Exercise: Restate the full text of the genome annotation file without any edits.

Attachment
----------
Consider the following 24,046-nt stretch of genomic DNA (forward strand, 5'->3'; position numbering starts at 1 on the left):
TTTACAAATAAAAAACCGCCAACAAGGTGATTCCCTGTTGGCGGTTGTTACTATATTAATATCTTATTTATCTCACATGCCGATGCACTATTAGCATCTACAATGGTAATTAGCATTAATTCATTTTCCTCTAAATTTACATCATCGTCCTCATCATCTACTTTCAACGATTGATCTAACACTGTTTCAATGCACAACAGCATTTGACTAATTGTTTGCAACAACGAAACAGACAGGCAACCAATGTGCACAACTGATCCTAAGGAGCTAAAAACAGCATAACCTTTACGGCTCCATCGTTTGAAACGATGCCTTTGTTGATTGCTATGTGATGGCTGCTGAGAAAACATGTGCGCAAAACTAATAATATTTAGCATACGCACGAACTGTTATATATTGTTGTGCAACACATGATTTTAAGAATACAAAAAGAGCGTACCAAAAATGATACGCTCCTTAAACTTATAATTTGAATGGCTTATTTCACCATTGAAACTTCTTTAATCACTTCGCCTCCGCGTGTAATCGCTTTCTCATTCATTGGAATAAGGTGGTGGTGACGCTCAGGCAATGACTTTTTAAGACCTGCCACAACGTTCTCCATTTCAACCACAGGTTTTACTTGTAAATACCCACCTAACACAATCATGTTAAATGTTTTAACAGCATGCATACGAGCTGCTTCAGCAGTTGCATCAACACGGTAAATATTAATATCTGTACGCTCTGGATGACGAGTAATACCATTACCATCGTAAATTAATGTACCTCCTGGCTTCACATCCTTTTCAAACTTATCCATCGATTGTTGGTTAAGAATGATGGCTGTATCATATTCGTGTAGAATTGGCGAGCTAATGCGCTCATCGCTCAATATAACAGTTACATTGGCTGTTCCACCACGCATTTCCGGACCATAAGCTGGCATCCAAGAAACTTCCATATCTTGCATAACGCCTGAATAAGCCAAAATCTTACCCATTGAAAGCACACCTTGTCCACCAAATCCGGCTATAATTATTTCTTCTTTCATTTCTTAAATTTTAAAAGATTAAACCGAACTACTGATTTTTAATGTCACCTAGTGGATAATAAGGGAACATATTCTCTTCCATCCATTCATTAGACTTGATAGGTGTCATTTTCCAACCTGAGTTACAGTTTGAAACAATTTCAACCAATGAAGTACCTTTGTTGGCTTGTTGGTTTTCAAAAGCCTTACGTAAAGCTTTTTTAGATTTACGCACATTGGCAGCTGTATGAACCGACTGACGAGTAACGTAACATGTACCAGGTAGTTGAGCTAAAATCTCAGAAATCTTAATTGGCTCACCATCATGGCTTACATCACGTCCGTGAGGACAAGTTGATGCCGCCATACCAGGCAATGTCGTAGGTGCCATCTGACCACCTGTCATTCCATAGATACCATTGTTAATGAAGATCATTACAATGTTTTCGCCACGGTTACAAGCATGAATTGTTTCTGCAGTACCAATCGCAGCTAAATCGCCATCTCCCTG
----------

Consider the following 24,046-nt stretch of genomic DNA (forward strand, 5'->3'; position numbering starts at 1 on the left):
TTTACAAATAAAAAACCGCCAACAAGGTGATTCCCTGTTGGCGGTTGTTACTATATTAATATCTTATTTATCTCACATGCCGATGCACTATTAGCATCTACAATGGTAATTAGCATTAATTCATTTTCCTCTAAATTTACATCATCGTCCTCATCATCTACTTTCAACGATTGATCTAACACTGTTTCAATGCACAACAGCATTTGACTAATTGTTTGCAACAACGAAACAGACAGGCAACCAATGTGCACAACTGATCCTAAGGAGCTAAAAACAGCATAACCTTTACGGCTCCATCGTTTGAAACGATGCCTTTGTTGATTGCTATGTGATGGCTGCTGAGAAAACATGTGCGCAAAACTAATAATATTTAGCATACGCACGAACTGTTATATATTGTTGTGCAACACATGATTTTAAGAATACAAAAAGAGCGTACCAAAAATGATACGCTCCTTAAACTTATAATTTGAATGGCTTATTTCACCATTGAAACTTCTTTAATCACTTCGCCTCCGCGTGTAATCGCTTTCTCATTCATTGGAATAAGGTGGTGGTGACGCTCAGGCAATGACTTTTTAAGACCTGCCACAACGTTCTCCATTTCAACCACAGGTTTTACTTGTAAATACCCACCTAACACAATCATGTTAAATGTTTTAACAGCATGCATACGAGCTGCTTCAGCAGTTGCATCAACACGGTAAATATTAATATCTGTACGCTCTGGATGACGAGTAATACCATTACCATCGTAAATTAATGTACCTCCTGGCTTCACATCCTTTTCAAACTTATCCATCGATTGTTGGTTAAGAATGATGGCTGTATCATATTCGTGTAGAATTGGCGAGCTAATGCGCTCATCGCTCAATATAACAGTTACATTGGCTGTTCCACCACGCATTTCCGGACCATAAGCTGGCATCCAAGAAACTTCCATATCTTGCATAACGCCTGAATAAGCCAAAATCTTACCCATTGAAAGCACACCTTGTCCACCAAATCCGGCTATAATTATTTCTTCTTTCATTTCTTAAATTTTAAAAGATTAAACCGAACTACTGATTTTTAATGTCACCTAGTGGATAATAAGGGAACATATTCTCTTCCATCCATTCATTAGACTTGATAGGTGTCATTTTCCAACCTGAGTTACAGTTTGAAACAATTTCAACCAATGAAGTACCTTTGTTGGCTTGTTGGTTTTCAAAAGCCTTACGTAAAGCTTTTTTAGATTTACGCACATTGGCAGCTGTATGAACCGACTGACGAGTAACGTAACATGTACCAGGTAGTTGAGCTAAAATCTCAGAAATCTTAATTGGCTCACCATCATGGCTTACATCACGTCCGTGAGGACAAGTTGATGCCGCCATACCAGGCAATGTCGTAGGTGCCATCTGACCACCTGTCATTCCATAGATACCATTGTTAATGAAGATCATTACAATGTTTTCGCCACGGTTACAAGCATGAATTGTTTCTGCAGTACCAATCGCAGCTAAATCGCCATCTCCCTG